You can’t throw a rock without reading about – or hearing about – the sustainability of the supply chain.
Sustainability takes on many forms with a variety of definitions:
- Environmental (think: deforestation and carbon footprint)
- Economic (think: near-shoring, buyer-supplier relationships)
- Employee (think: getting women in the pipeline)
- Ethics (think: transparency and traceability)
After all, as the Wall Street Journal reports, global supply chains have been permanently disrupted and trends have been dramatically accelerated in the last few years. Companies are looking for ways to future-proof their systems, labor force, and products.
Here are some insights from recent articles:
Environmental // Avoid Risk and Enable Sustainability
A new Oxford Economics study of 1,000 supply chain executives across the world revealed that environmental sustainability isn’t just trendy. In addition to being good for the planet, it also gives a boost to employee satisfaction, market differentiation, and public perception.
A Forbes article discusses how companies are seeking to reduce their carbon footprint, eliminate waste, and increase circularity, and provides five strategies to do so, including:
- Strategic sourcing and production
- Visibility through real-time data
- Collaboration across departments and companies
- Leveraging intelligent technologies
- Full embedded (vs. siloed) sustainability efforts
Economic // Economic Uncertainty is Changing the Buyer-Supplier Dyad
According to an article on Supply Chain Brain, the buyer-supplier relationship is in constant flux, with the power dynamic shifting accordingly. Recently, we have seen buyers are becoming more cautious and risk-averse, while suppliers are seeking to maintain margins and manage supply chain disruptions.
To mitigate supply chain risks and uncertainty, buyers and suppliers are increasingly collaborating and sharing information. This includes sharing forecasts, production plans, and inventory levels to ensure that both parties are aligned and can respond quickly to changes in demand.
Economic uncertainty is increasing the importance of flexibility and the focus on sustainability in the supply chain. Suppliers that can adapt quickly, provide flexible solutions, and have clear sustainability practices are more likely to win business .
To reduce their reliance on a single supplier or region, buyers are diversifying their supplier base. This allows them to spread their risk and ensures that they have backup options if one supplier is unable to deliver.
Employee // Building the Pipeline by Lifting Female Supply Chain Leaders
Diversity and inclusion are hot topics across the entire workforce, but there is a unique need to increase the representation of women in leadership roles within the supply chain. According to an article on Supply Chain Brain, it takes intentionality and a multi-faceted approach.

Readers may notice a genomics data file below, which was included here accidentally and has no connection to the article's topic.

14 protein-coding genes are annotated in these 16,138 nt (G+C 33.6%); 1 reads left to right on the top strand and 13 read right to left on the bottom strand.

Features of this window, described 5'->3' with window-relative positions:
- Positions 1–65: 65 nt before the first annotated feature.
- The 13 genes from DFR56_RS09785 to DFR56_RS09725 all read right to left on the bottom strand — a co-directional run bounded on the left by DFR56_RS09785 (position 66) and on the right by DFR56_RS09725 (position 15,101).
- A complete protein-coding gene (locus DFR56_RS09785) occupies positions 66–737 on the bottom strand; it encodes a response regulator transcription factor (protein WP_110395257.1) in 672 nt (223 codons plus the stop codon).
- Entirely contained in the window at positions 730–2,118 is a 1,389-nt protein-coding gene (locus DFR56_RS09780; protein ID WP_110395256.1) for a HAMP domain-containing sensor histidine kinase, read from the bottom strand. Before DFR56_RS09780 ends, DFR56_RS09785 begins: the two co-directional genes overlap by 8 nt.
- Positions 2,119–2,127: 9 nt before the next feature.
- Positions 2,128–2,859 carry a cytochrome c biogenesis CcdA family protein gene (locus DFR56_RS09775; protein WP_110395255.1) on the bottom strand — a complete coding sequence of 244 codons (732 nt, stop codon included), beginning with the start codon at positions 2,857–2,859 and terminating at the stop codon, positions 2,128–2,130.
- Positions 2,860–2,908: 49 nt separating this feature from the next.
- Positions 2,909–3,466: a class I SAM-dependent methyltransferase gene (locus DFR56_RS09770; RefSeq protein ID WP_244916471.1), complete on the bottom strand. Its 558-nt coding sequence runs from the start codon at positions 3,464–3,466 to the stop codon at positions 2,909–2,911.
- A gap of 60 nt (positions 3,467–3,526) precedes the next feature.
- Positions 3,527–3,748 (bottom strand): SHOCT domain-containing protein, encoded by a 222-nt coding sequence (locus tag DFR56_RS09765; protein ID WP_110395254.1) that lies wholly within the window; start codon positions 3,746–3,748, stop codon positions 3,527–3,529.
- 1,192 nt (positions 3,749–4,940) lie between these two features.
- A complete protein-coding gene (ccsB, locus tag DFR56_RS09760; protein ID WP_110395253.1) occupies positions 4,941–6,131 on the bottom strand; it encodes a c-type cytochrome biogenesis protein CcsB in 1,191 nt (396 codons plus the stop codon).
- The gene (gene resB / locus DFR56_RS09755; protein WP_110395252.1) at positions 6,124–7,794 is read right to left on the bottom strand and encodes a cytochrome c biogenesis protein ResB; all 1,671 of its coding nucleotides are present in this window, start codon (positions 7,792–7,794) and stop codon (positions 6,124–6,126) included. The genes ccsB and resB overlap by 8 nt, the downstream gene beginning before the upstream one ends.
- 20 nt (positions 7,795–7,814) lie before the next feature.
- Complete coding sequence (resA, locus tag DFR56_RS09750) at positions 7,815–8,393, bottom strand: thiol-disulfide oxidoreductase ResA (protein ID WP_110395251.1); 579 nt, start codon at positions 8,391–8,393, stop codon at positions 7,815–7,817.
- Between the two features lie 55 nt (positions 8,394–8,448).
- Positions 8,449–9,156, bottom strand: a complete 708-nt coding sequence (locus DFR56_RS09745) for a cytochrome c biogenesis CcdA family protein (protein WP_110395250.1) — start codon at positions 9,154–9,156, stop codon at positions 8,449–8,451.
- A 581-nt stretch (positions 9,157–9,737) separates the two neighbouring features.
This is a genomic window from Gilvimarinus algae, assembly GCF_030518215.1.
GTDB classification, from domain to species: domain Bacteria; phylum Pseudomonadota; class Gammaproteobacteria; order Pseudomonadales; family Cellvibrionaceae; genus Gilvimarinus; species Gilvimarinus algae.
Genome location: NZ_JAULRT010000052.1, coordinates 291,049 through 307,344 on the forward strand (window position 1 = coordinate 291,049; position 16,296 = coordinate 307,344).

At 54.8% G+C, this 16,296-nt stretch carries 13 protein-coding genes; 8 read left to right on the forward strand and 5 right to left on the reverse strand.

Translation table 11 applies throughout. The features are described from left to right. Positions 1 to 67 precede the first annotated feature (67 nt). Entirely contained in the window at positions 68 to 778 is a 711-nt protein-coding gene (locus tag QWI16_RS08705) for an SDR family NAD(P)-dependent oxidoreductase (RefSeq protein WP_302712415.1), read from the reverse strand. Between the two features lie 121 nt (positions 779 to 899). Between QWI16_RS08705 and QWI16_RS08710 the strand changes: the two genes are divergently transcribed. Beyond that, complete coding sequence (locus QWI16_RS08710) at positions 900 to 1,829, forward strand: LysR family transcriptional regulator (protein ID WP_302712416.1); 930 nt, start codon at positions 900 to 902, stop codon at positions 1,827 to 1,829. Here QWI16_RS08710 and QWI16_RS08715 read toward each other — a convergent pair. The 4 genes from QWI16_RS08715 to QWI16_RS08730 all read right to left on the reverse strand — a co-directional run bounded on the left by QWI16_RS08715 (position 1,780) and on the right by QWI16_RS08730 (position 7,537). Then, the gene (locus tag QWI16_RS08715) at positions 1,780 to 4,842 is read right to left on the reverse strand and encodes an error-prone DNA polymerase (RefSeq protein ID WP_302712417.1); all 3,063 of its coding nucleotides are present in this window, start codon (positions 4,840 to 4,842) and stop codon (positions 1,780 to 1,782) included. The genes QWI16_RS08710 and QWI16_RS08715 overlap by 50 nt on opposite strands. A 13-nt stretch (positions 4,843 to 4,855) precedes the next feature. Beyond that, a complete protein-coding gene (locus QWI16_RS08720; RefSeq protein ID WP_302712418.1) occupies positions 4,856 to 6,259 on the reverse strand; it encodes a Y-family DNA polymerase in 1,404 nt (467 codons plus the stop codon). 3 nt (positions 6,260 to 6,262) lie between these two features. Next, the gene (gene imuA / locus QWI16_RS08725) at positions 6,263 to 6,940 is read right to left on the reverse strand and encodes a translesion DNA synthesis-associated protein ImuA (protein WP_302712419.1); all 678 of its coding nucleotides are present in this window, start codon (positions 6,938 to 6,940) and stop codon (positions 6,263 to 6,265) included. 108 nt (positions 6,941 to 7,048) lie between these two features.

The recommendations include:
- fostering a gender-inclusive culture through things like flexible work arrangements and unconscious bias training
- providing mentorship and education opportunities in the form of mentors and leadership or technical trainings
- increasing visibility and recognition for women in industry publications and internal teams
Ethics // There Are No Shortcuts to Supply Chain Due Diligence
A recent podcast episode on Supply Chain Brain discuss how the pressure on global supply chains to engage in ethical practices is increasing. Since the pandemic, 25 new regulations around the world have been put in place that require due diligence. From anti-forced labor in the US and anti-green-washing throughout the EU, companies need to stay on top of their suppliers to assess their labor practices, environmental impact, and human rights record.
Unfortunately, the intent of the law is very clear, while reporting structures are still lacking, leaving companies to create systems as they go. The best-in-class companies require suppliers to show full transparency along the chain in order to be approved. While this has been the standard in some industries for awhile (e.g., food, agriculture), for others it is new (e.g., electronics).
This may mean that companies have to continue to ask questions and dig deeper. Some companies discover tens of thousands of suppliers they didn’t know about as they do due diligence. The goal is not just reporting, but also accountability.
No matter how you define it, sustainability remains a hot topic in supply chain logistics – and doesn’t seem to be cooling off any time soon.
At nGROUP, we recognize that sustainability is a journey, not a destination. As the world changes, so must our targets and tactics. That’s why we’re proactive in building sustainability all across our business – from internal processes and our team to our partnerships. As our business has become increasingly concentrated in reverse logistics and re-commerce over the past few years, we have grown our interest and capabilities in sustainability. We’ve taken good steps, but realize there is still room to grow. Keeping our finger on the pulse of the industry motivates us to continue moving forward.
This sentence could also be a blog call-out.